This doesn't really bother me. Maybe it's because my academic background is in history. We never find "the past" in an unmediated state. We see it filtered through the perceptions of the people who were there at the time and then through the perceptions of other historians. Yes, it takes skill and hard work to arrive at a fairly accurate, balanced view of the past, and, yes, it's more of an art than an exact science, but it's still possible.

Anonymous said...

It does bother me when something in the commentaries seems directly a reaction to historical events or based on the science of the times and people treat it like it has the status of the Torah itself. If they quote a scientific belief of the medieval era, we can't be expected to assume they knew it by way of prophesy, right? They learned it from society around them. Their commentary process is Torah, but not every detail cited is.

G said...

This has always fascinated me about different commentators and thinkers within Judaism and really every area of thought/study. How there environment and historical context plays a roll.

The only fear, as I see it, is if this impacts baseline halacha.

G said...

D'oh - *their* environment

SJ said...

You're right, it's a mind-blowing idea. When I was first introduced to it in R' M. Cohen's class, it totally revolutionized my learning. It changed the way I learned and viewed the commentaries, and I found that for me it made them more understandable and accessible. It doesn't detract from the brilliance of the commentary, but gives us a means of understanding their approaches more thoroughly.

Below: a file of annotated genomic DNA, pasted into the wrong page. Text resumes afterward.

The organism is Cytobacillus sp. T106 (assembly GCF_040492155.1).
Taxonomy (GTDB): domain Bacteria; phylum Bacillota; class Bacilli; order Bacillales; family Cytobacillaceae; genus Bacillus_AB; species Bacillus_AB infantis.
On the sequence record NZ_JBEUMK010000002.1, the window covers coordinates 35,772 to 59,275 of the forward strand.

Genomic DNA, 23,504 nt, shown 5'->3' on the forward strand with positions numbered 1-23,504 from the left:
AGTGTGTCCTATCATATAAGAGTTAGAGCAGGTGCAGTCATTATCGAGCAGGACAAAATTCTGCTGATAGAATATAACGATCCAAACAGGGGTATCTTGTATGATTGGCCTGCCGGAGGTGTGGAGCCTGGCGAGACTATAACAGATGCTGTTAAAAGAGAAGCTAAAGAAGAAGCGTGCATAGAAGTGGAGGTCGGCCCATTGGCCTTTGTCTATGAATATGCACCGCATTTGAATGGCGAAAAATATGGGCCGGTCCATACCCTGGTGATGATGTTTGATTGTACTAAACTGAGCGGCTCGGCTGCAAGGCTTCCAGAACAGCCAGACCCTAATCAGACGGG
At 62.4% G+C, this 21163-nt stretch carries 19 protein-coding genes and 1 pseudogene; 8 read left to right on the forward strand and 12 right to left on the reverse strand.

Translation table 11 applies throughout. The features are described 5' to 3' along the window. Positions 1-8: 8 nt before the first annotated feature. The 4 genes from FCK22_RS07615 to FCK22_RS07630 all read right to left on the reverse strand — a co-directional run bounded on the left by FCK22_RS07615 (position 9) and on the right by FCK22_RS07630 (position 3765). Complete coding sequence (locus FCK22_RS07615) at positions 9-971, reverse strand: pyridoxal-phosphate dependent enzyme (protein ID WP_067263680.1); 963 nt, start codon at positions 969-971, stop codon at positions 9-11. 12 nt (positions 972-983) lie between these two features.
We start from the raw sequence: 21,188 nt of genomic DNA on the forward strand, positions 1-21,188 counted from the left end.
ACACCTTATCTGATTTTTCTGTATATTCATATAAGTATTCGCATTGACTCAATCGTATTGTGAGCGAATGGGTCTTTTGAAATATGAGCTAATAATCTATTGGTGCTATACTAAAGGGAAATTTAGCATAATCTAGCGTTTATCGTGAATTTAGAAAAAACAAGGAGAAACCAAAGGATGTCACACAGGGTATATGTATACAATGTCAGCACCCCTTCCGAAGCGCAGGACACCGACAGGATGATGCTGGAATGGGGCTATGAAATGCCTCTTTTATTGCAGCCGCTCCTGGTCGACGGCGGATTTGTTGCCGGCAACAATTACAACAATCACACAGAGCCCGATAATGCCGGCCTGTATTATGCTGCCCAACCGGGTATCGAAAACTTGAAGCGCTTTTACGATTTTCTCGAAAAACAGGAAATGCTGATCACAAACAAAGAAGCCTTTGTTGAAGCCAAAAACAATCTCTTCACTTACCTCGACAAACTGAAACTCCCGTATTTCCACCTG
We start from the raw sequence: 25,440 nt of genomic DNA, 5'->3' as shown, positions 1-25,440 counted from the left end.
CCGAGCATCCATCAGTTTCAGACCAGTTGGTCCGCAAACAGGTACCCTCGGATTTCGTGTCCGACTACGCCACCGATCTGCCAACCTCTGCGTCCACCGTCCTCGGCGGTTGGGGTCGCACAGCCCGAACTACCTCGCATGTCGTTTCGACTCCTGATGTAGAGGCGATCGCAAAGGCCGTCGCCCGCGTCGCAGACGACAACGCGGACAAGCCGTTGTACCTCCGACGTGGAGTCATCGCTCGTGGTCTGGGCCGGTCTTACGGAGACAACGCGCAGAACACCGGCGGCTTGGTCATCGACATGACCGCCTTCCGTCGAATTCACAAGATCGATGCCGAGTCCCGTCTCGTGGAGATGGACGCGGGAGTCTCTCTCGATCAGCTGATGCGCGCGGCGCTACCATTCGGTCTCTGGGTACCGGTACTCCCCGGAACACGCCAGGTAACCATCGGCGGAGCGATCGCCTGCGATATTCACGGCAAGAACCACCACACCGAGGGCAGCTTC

Anonymous said...

I think that there is a delicate balance between the way we must view the words of the commentators.
If someone is commenting on a pasuk on Chumash, we have to believe that they are trying to give "pshat" to the best of their ability. Yet we must also consider the possibility that their opinion was influenced by their environment and historical context.
Some historians, especially many of those who study the history of halacha, are much too eager to ascribe almost everything to historical context. Then again, it seems almost foolish to ignore the possibility completely. Our sages and commentators were influenced by the culture around them, and their worldview was inevitably shaped by their environment.
For example, I think everyone would agree that the Rambam was heavily influenced by Aristotelian rationalism. The Moreh Nevuchim certainly reflects this. Because the Rambam believed the words of Aristotle to be empirically correct, he had to find some way of making them fit with Jewish thought. This is not really very different from the phenomenon you are describing.

Lubab No More said...

This line of thinking can be a slippery slope. Question the incidental writings in Chazzal isn't far removed from questioning their core meanings.

Anonymous said...

Lubab no more,

Questions aren't a problem; it's answers that are tricky. Not that the person asking the questions is immune to societal influence either...

Seriously, it depends on whether you think rabbis have a supernatural connection to God or one that comes purely through using the intellect to understand sources - to put it crudely, whether you're Charedi or Modern Orthodox.

If you think rabbis are infallible, then acknowledging any societal influence is problematic. However, if you think they are simply human beings working out problems by applying reason to halakhic sources, then finding influence from their background is not surprising, and, as long as their reasoning is still sound, not problematic either.